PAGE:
In Italy now, even laptops get the gloved-hand approach
Anna got out of Lombardy in the north of Italy just in time. She has business here as well as there. She doesn’t want to use her last name because she sees that some people are now wary of Italians in these coronavirus times.
“The other day I was in a gelato shop, and this lady was speaking loudly to the server: ‘These Italians! They’re so over the top hugging and kissing. No wonder we’ve got the virus over here now.’”
“Actually,” says Anna, “Lombardy, where I am from, is in the north. It’s the economic engine of Italy. People there are serious and conservative.”
Lombardy is also where the virus has struck hardest. “The government’s biggest mistake there: they instituted laws little by little. Like they closed stores, but not stores that sold tobacco! Because in Italy, tobacco is a national monopoly. Why would they give that up? In my opinion, they should have adopted extreme measures immediately, and strongly enforced those measures, but for a limited period of time, so it wouldn’t feel like a life sentence.”
Lombardy’s problem, Anna says, is that enforcement of the law is “non-existent.” They did a cellphone survey to check on what people were actually doing in the middle of their “total lockdown” period. “They found 42 percent were out and about! During the week! On Sunday, 20 percent were out. On Saturday, 34 percent were out. So the lockdown has to be as short as possible. Two weeks, even if the virus will still be here.”
Anna believes the two best things that both Lombardy and California did were to give the order for self-isolation to set up dedicated hotlines.
Why was Lombardy hit so hard? Anna believes it was because of one “idiot.”
“He had just come back from China. Started getting sick. Never reported his sickness. Kept socializing. It was not until he became really ill that one of his friends reported him, but by that time the cat was out of the bag.”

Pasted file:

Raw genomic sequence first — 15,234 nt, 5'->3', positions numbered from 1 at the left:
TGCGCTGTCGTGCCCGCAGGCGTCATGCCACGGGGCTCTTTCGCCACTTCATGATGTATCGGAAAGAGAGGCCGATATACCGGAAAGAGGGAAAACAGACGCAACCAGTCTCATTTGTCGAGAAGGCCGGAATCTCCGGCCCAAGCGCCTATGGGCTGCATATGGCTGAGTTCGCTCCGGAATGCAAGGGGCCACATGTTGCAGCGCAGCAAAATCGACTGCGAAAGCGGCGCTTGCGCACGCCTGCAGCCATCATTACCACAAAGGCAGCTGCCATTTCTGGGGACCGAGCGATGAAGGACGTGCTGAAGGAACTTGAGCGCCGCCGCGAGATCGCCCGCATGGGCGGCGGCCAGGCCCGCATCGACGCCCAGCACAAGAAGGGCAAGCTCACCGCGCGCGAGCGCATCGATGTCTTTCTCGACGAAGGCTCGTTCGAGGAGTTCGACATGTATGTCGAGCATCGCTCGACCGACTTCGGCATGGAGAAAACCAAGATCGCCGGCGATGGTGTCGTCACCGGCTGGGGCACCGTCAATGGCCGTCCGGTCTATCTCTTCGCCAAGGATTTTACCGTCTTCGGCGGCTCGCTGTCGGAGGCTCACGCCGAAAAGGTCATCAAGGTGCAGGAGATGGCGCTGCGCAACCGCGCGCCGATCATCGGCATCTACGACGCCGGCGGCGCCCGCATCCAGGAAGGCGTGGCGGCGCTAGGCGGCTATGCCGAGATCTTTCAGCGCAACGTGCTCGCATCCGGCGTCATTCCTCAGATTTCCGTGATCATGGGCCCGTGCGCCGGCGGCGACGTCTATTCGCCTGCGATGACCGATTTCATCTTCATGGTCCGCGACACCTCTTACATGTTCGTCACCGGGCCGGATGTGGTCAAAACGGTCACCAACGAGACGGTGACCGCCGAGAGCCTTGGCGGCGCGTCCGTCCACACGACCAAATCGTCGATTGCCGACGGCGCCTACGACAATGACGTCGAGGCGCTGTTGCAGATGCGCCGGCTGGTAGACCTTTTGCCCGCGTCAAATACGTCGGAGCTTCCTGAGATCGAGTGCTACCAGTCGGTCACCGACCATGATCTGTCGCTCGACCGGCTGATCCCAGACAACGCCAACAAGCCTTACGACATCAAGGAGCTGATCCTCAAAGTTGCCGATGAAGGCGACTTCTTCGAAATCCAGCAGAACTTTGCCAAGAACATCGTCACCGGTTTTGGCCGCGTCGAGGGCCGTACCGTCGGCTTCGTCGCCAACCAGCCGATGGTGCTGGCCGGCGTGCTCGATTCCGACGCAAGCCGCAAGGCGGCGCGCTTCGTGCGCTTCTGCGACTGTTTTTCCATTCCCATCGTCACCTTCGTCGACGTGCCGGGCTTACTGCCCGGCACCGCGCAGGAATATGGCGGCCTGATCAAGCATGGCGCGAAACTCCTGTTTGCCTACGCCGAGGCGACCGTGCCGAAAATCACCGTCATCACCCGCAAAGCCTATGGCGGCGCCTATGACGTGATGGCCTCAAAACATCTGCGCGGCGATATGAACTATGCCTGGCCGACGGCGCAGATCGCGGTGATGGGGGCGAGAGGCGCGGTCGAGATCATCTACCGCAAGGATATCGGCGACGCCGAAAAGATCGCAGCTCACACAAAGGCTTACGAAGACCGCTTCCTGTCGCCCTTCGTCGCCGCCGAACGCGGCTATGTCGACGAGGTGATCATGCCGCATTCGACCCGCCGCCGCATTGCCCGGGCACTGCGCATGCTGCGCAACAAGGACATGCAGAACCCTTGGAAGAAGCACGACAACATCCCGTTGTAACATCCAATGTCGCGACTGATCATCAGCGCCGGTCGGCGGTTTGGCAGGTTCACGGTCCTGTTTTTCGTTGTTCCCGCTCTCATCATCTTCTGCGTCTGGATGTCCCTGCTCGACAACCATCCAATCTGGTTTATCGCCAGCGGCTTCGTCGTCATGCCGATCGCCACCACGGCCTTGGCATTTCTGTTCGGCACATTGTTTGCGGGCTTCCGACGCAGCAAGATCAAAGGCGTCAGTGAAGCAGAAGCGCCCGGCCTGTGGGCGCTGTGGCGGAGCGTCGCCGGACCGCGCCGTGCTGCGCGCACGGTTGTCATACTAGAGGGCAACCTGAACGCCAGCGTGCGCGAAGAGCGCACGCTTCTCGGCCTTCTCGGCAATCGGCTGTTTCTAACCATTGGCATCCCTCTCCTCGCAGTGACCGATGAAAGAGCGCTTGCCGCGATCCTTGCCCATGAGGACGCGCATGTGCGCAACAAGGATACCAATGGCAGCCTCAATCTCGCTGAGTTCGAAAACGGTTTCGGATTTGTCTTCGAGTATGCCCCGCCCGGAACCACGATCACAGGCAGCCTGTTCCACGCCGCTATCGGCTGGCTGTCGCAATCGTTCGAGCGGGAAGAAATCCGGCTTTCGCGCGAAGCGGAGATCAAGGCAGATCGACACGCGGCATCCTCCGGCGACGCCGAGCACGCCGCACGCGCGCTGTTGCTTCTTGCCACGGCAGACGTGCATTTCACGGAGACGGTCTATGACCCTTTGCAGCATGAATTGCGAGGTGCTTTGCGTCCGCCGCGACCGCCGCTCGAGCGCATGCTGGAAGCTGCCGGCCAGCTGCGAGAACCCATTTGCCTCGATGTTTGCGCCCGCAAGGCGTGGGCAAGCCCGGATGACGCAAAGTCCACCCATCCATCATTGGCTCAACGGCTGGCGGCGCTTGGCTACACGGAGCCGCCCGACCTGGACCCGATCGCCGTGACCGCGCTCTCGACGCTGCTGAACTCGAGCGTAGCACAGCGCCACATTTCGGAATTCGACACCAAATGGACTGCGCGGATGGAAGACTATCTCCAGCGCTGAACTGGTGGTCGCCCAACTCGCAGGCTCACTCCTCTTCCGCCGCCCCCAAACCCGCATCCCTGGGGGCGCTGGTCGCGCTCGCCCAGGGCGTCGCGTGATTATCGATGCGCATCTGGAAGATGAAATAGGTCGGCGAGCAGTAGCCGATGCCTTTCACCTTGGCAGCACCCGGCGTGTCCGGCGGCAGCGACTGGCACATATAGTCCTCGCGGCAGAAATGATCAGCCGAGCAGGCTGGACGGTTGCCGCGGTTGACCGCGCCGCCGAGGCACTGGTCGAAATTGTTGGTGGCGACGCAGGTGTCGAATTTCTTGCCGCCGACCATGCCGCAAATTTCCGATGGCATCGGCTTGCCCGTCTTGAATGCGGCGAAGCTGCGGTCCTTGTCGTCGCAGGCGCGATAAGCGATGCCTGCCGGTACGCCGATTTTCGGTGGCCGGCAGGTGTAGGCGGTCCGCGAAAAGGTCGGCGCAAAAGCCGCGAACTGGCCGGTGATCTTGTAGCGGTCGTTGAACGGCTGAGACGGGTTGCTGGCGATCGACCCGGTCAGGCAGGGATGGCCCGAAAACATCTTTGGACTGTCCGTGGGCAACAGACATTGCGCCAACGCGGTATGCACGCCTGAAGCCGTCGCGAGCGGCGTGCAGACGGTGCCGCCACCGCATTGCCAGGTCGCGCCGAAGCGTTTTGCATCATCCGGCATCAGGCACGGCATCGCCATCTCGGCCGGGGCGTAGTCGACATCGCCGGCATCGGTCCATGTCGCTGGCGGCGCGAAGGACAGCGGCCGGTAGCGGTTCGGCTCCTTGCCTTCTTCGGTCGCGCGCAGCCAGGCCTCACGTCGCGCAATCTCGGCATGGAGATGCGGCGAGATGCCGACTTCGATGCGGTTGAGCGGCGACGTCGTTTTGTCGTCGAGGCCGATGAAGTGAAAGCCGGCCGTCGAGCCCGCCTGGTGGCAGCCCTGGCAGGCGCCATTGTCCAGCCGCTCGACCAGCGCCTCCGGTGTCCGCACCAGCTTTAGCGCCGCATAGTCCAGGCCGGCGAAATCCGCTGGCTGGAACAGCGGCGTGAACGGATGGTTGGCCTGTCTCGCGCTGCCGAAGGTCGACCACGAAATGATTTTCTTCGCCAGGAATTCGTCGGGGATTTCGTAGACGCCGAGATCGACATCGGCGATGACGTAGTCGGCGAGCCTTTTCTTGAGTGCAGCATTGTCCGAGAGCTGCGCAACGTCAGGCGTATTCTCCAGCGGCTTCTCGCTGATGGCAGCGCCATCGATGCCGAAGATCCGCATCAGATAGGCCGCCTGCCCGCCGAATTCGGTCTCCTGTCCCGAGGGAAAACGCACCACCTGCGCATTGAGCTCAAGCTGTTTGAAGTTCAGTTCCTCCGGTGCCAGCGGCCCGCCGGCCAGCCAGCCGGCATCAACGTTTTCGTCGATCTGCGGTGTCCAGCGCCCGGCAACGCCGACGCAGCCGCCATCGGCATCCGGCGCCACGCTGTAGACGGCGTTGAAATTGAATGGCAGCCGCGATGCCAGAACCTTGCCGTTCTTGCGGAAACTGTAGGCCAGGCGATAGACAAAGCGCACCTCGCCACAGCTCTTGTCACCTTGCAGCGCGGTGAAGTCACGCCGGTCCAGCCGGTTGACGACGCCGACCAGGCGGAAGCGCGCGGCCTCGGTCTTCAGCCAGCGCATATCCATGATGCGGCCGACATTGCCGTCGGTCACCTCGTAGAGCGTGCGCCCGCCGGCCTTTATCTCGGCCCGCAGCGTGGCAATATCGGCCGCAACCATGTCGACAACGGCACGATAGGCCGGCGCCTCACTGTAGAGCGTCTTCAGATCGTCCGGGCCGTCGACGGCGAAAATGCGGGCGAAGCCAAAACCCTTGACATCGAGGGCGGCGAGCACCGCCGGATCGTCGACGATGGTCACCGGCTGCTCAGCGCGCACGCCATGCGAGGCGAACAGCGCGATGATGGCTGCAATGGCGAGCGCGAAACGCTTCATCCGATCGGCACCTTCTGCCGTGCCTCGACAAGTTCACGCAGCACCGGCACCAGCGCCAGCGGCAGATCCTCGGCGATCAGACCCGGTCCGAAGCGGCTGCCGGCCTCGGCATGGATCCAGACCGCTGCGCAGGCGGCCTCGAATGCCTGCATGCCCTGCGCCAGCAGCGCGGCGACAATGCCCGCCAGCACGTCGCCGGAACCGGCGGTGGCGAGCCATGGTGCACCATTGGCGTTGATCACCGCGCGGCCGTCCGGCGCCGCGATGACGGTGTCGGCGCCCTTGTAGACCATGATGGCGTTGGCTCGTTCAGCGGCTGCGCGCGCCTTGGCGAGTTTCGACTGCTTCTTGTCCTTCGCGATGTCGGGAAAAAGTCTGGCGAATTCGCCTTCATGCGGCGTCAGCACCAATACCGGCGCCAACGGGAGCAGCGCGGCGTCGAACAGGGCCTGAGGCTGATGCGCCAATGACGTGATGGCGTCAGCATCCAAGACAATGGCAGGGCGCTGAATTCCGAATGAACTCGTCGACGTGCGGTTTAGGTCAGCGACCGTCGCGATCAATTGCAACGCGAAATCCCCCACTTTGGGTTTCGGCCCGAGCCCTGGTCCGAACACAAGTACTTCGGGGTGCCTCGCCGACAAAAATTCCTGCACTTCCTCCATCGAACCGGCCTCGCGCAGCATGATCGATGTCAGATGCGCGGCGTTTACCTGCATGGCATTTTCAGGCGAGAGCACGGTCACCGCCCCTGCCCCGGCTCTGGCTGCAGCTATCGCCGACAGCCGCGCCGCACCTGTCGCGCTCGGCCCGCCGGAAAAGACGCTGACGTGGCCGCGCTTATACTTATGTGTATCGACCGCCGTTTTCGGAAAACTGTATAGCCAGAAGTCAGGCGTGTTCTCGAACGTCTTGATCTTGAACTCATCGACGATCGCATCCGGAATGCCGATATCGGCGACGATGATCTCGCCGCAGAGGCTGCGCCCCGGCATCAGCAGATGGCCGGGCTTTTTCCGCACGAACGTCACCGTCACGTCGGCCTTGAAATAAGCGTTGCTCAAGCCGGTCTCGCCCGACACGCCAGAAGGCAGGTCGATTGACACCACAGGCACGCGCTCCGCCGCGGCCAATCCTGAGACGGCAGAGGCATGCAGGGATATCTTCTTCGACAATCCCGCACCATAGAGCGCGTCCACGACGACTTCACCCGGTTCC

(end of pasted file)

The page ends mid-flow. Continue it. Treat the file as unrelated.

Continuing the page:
Beyond that one idiot, many are pointing out that the region hosts hundreds of thousands of Chinese factory workers, many of whom visited their home country for the Lunar New Year in January.
Mistakes were made in Lombardy that Anna thinks we can learn from. “For instance, they had the idea to reduce public transportation in Milan. So they cut services by 40 percent. And guess what happened? It resulted in total disaster.”
She says the remaining morning trains were packed with people who could not keep anything like the safe distance from each other.
And for all their reputation as party people, Anna says, Italians are very hard-working, disciplined, and generous. “Italy sent 250,000 masks to China in February, 500,000 test kits to the US. But others were generous to us. Cuba has sent 75 doctors expert in dealing with Ebola. And Samaritan’s Purse [of Billy Graham’s son Franklin’s evangelical church] has sent a complete field hospital to Cremona province.
“This crisis has allowed generosity to spread everywhere. I like how California stores are opening early just for the elderly and sick. We should do that in Lombardy.”
Meanwhile, she’s trying to get back to Lombardy. It’s not so easy. “My British Airways flight to London has been canceled. I might have to get an earlier flight.”
Only problem? It will cost her $3500. And that’s economy.